Step 2. Slips of paper. Oral activity.

  • Select the collocations to be studied, as many as students you have in the class. In my case, I have decided to give them dependent prepositions with common adjectives and verbs because I have noticed they always make mistakes here.
  • Write the adjective or verb on the slip of paper and on the back of it, the preposition(s) it collocates with. Stand up in the middle of the class for everybody to see you. Show students the slip of paper containing the adjective or verb and ask them to guess the missing preposition, and then give you a sentence containing the collocation.
  • A small competition. Divide the class into two groups and repeat procedure. This time, groups will need to guess the preposition and give a sentence -different from the one they gave in the previous stage- to win the point.

Step 3. Slips of paper. Writing activity.

  • Give every student a slip of paper from the previous activity and ask them to individually think of a question to ask their partners containing this collocation.

Offer help if necessary.

Step 4. Speaking activity using the speed-dating technique.

Students sit facing each other. Some students will remain seated during the whole event (in real speed dating, women remain seated). They have 4 minutes to talk asking and answering the question they have written containing the collocation. Then, a bell rings and “men” need to stand up and move to their right to start a new conversation and the whole process is repeated again. I didn’t have a bell so I used a Class Timer (here).

A highly engaging activity your students are likely to enjoy!

Useful links to learn more about collocations

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Thanks for reading!

Used TO: Introducing Used to ,a Nice Short Writing Game and a Beautiful Song.

After almost eight years posting ( I had another blog before this one) I have to say that I am absolutely convinced that if it were not for my blog ,I wouldn’t be able to find and remember half the activities that I do in my class. Don’t misunderstand me !!! I’m not implying by any means that I’m sort of disorganised or forgetful; a teacher should never fall into this category ,but the truth is that this blog has helped me tons to  have all my stuff organised . That must have been the reason that prompted me to start writing… but to be honest, I cannot remember ! :).

Two activities that I did yesterday with my students and that I don’t want to forget are

1. A small warm-up to introduce Used To

2. A  fun nice short writing game that requires no preparation

1. Introducing Used To. The picture below shows what I wrote on the whiteboard. I made sure I gave examples of past actions -in the diagram the font is in black- and past states -in blue. (Remember : We use ‘used to’ for something that happened regularly in the past but no longer happens or for something  that was true but  no longer is).

At this stage , a good performance makes all the difference.

Students pay more attention when you dramatise or introduce the idea in a nice way. Let’s see two examples. Which do you think wil make the student pay more attention?

1. OK, Today, I am going to explain Used to, It is used to…. and here are some examples…. Do you understand?Any questions?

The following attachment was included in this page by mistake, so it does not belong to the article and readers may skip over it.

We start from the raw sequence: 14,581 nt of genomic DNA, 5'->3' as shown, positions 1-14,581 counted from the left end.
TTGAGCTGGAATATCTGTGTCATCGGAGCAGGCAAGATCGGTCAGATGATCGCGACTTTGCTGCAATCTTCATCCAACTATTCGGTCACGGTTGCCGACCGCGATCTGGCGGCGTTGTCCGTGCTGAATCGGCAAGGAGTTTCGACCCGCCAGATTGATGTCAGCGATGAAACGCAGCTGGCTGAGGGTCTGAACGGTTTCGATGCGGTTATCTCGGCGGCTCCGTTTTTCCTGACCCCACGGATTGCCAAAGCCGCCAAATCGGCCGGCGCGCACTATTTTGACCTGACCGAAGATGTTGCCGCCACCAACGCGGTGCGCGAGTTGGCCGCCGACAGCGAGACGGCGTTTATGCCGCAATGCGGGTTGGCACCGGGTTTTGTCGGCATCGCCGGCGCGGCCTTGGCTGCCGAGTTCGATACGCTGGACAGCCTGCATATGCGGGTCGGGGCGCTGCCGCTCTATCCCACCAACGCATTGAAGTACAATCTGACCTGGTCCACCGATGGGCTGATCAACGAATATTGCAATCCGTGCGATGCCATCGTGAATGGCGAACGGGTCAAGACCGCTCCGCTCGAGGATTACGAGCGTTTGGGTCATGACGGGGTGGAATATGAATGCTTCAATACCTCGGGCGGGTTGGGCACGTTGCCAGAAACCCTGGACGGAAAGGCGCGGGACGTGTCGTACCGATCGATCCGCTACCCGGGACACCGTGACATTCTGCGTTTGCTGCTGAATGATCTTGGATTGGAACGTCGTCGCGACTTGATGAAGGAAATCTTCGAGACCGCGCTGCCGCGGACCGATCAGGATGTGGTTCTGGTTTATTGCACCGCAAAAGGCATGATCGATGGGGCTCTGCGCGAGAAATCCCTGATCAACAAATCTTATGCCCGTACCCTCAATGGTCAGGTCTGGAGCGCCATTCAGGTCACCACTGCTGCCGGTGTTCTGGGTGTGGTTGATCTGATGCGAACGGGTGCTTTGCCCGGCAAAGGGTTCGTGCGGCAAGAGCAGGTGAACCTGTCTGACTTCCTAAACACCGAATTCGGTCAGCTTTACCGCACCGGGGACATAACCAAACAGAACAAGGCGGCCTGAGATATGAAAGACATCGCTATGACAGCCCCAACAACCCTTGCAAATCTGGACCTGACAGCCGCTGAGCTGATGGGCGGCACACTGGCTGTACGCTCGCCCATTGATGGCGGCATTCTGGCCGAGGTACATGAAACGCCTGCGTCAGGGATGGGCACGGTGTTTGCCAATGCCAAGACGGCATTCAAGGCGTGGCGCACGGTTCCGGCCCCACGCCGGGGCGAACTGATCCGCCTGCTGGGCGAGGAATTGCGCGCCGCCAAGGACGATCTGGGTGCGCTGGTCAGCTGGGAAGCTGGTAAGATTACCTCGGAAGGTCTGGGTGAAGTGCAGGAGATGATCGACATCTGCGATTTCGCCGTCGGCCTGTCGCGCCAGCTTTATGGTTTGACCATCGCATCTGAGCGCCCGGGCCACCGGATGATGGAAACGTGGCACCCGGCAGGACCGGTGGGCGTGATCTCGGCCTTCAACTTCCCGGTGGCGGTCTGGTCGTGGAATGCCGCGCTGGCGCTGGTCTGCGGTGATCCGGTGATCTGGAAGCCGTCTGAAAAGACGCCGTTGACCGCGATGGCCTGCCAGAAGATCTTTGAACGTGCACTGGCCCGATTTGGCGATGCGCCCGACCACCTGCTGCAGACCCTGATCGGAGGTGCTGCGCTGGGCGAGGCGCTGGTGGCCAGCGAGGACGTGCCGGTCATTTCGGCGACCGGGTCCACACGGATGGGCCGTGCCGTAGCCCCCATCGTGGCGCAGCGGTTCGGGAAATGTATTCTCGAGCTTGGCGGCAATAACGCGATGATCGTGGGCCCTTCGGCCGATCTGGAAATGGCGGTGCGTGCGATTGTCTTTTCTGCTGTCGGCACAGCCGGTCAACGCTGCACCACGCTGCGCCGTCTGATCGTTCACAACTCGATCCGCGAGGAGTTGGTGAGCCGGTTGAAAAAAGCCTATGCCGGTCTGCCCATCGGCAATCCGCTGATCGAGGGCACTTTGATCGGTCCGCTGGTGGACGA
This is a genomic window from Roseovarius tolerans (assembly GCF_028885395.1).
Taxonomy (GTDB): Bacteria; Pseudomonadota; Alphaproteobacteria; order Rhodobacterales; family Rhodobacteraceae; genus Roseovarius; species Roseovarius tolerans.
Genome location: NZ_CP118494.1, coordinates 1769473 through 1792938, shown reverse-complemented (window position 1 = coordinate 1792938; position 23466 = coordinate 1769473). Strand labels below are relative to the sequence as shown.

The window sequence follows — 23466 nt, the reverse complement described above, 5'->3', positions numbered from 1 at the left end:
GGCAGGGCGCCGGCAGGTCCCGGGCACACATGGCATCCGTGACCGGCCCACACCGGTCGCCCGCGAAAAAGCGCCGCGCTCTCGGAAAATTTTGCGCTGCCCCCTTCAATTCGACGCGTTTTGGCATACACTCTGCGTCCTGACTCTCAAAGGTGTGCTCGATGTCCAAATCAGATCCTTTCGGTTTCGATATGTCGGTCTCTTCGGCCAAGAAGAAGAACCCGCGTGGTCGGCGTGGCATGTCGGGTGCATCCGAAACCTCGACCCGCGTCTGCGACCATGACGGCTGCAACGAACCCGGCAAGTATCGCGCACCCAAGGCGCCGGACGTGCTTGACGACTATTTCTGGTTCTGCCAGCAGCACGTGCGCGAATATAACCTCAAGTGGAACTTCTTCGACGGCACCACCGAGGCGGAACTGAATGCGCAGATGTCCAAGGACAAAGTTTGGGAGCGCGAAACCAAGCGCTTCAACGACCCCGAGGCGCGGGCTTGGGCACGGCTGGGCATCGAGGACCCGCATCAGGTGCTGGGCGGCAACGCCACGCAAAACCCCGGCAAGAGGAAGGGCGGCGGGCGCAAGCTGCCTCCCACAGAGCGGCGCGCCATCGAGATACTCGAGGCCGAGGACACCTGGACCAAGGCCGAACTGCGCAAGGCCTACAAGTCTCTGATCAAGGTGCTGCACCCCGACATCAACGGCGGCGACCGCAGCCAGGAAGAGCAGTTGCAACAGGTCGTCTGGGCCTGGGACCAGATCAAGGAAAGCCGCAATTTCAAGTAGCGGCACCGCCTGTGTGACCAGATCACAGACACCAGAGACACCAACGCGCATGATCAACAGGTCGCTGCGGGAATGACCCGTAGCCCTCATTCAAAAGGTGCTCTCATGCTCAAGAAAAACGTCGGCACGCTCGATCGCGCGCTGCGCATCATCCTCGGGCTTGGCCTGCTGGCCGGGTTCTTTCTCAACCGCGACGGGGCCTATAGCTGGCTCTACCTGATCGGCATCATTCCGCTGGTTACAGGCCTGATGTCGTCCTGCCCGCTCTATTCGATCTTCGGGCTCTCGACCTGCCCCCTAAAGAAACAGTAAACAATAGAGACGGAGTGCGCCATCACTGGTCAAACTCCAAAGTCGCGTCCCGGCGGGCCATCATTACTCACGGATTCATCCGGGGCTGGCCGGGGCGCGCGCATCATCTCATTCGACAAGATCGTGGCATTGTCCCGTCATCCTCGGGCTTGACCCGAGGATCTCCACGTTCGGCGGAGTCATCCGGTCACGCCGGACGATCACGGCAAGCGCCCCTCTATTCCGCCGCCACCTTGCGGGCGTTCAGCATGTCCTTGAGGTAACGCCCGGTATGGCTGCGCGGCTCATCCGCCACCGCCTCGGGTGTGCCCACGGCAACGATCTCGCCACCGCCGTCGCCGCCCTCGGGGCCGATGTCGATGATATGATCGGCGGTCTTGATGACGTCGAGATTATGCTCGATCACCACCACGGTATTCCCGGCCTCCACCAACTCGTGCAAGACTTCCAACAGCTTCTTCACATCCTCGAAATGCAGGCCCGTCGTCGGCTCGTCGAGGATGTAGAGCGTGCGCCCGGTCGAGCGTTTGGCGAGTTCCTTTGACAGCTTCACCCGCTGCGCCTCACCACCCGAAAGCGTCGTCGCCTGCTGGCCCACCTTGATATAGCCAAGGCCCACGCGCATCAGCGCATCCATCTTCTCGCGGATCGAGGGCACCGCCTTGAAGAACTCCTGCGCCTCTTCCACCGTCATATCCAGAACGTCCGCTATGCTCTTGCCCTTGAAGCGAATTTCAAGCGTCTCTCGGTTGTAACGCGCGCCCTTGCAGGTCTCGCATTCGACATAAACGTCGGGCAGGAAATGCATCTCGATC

2. Ok, folks !! That’s me 10 years ago!! Look at my  hair now!! What colour is it? Do you think it suits me?? Thanks so much !! You’re so sweet! Now I have fair hair but 10 years ago, I used to have dark hair.  What about you? Has anybody changed their hairstyle?? Yes, teacher , I had dark hair too and now I have  red hair!! Ok ! María , so in English you can say ! I used to have dark hair but now  my hair is red.

The second option works much better, trust me on this one!

2. WRITING GAME: I HAVE RETIRED

Target language : Used To to describe past habits or states , contrasted with the  present

Preparation: none

Level :B1/B2

Time: about 15 minutes

Procedure:

Setting  the context. Tell students they have to imagine they are 70 and they are retired . They  are happier in retirement  than when they were working but there are some things that they still miss.

Step 1. Students in pairs or in threes choose the job they used to have.

Step 2. Students will need to produce  four sentences using Used To ,giving clues for the other groups to guess their job .

  • All the sentences must contain ” Used to” in the positive or the negative
  • the first sentence will contain the clue most difficult to guess
  • the last sentence will contain the easiest clue
  • The first sentence will be awarded 4 points and the last one 1 point

Step 3. Each group will name a spokesperson who will read out the clues. It’s important ,at this stage, to ask students to speak up and clearly . Some rules:

  • The spokesperson will read the first sentence and the other groups will raise a hand if they think they know the answer.
  • Only one guess is allowed for each clue
  • If the answer is correct, they will be awarded the four points , if it is not ,the second clue will be read for three points.

Example

  • 4 points . I used to work with a lot of people
  • 3 points. I used to work after “work”
  • 2 points. I used to use my voice a lot
  • 1 point . I used to work with children

How many clues did you need to hear??  Yes, the answer is TEACHER

3. LEARNING WITH SONGS. Is there a best way to learn?

This is a beautiful song by the Newcastle songwriter James Morrison and it is called Once When I was Little . I used some time ago to talk about Childhood Memories and to revise Used To.  I hope you like it. I love it!